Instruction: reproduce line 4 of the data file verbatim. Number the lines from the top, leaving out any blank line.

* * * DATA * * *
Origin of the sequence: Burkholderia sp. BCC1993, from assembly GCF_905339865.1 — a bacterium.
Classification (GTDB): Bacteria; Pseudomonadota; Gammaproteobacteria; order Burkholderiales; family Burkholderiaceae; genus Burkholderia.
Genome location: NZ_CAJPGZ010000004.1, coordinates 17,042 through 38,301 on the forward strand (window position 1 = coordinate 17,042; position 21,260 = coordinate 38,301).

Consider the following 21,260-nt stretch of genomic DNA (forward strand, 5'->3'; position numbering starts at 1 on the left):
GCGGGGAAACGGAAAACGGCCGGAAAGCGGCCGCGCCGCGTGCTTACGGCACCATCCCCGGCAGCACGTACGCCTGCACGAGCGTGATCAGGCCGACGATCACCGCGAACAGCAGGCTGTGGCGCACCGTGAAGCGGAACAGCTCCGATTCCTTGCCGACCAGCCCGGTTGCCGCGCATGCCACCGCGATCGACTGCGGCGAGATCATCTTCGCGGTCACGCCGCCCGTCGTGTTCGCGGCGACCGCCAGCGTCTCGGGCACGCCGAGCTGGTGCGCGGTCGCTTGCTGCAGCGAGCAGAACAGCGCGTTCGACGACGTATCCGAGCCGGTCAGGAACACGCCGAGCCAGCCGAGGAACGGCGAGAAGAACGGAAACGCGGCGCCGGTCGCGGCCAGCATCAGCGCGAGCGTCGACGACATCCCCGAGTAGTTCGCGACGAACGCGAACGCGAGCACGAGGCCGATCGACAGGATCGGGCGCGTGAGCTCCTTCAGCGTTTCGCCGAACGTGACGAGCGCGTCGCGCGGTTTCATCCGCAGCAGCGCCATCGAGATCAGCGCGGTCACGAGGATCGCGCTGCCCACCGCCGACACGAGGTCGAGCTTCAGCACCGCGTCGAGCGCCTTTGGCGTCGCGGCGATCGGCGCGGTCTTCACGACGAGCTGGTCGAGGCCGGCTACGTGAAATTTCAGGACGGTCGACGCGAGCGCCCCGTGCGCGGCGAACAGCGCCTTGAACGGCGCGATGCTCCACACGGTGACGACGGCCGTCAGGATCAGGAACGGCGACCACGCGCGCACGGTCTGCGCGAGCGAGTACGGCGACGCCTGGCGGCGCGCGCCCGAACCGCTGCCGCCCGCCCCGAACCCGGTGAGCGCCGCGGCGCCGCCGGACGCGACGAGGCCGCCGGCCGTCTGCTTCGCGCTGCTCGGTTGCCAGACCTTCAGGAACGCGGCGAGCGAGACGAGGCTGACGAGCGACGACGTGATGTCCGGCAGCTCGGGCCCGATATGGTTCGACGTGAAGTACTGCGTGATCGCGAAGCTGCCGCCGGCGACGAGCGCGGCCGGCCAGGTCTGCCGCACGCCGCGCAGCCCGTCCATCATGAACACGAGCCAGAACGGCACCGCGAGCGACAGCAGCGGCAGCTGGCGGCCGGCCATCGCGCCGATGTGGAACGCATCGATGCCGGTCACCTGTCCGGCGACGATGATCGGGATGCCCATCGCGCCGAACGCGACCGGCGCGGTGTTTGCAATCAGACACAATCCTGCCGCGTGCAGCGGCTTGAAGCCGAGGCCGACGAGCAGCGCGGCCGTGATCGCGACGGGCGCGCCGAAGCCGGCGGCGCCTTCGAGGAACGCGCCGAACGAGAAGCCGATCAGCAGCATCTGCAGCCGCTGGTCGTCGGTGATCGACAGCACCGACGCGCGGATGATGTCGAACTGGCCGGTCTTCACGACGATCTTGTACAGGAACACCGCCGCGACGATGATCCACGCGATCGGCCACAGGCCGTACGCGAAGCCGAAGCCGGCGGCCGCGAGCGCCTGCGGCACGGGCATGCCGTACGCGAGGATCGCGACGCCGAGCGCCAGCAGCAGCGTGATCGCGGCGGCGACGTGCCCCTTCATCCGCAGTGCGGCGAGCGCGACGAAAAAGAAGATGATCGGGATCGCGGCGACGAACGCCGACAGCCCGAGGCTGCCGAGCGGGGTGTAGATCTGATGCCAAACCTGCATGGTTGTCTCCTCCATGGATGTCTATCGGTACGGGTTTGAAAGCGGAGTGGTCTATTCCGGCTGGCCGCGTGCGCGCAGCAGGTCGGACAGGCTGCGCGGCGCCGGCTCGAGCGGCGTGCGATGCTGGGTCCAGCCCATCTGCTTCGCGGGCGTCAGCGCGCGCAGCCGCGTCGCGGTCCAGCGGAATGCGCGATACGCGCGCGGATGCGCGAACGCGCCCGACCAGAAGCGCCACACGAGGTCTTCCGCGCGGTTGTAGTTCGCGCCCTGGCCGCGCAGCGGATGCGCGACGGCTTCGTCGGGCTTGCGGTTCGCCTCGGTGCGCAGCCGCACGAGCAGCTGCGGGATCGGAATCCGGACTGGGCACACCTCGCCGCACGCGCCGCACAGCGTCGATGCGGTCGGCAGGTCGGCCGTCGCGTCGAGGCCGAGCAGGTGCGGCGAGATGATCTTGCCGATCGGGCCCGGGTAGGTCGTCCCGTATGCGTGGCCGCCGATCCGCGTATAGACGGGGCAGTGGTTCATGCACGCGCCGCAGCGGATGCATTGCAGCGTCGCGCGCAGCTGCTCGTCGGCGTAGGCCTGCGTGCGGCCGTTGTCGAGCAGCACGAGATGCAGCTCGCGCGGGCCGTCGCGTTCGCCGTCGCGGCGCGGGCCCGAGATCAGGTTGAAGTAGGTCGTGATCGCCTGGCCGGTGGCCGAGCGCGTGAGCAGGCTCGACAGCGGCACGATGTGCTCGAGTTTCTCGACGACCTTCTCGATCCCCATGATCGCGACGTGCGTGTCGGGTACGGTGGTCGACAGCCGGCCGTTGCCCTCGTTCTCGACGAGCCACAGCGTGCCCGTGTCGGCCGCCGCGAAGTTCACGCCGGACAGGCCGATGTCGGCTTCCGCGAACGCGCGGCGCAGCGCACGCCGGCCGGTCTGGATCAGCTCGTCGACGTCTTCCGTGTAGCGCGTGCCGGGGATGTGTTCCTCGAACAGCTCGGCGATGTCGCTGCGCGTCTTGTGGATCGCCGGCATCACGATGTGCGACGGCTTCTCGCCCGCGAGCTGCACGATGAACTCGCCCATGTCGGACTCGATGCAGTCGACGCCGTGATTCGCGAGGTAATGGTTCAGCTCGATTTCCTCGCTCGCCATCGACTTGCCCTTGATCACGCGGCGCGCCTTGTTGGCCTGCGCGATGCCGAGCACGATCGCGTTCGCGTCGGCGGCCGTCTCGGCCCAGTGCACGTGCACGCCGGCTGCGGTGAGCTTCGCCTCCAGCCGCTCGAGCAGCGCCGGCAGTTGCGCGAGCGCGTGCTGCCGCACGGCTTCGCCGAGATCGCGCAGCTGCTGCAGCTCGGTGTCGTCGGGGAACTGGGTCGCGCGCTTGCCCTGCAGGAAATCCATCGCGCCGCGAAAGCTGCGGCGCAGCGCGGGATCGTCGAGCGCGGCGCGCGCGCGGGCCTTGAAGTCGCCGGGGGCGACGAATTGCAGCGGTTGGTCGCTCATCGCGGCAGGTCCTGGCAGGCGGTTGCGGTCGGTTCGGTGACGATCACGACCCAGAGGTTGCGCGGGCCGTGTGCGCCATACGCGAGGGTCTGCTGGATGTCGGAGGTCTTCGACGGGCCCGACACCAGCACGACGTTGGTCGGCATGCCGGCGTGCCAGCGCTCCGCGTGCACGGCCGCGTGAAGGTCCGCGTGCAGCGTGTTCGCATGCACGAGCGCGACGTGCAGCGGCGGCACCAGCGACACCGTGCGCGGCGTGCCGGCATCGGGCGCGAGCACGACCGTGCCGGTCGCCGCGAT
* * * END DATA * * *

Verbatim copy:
Consider the following 21,260-nt stretch of genomic DNA (forward strand, 5'->3'; position numbering starts at 1 on the left):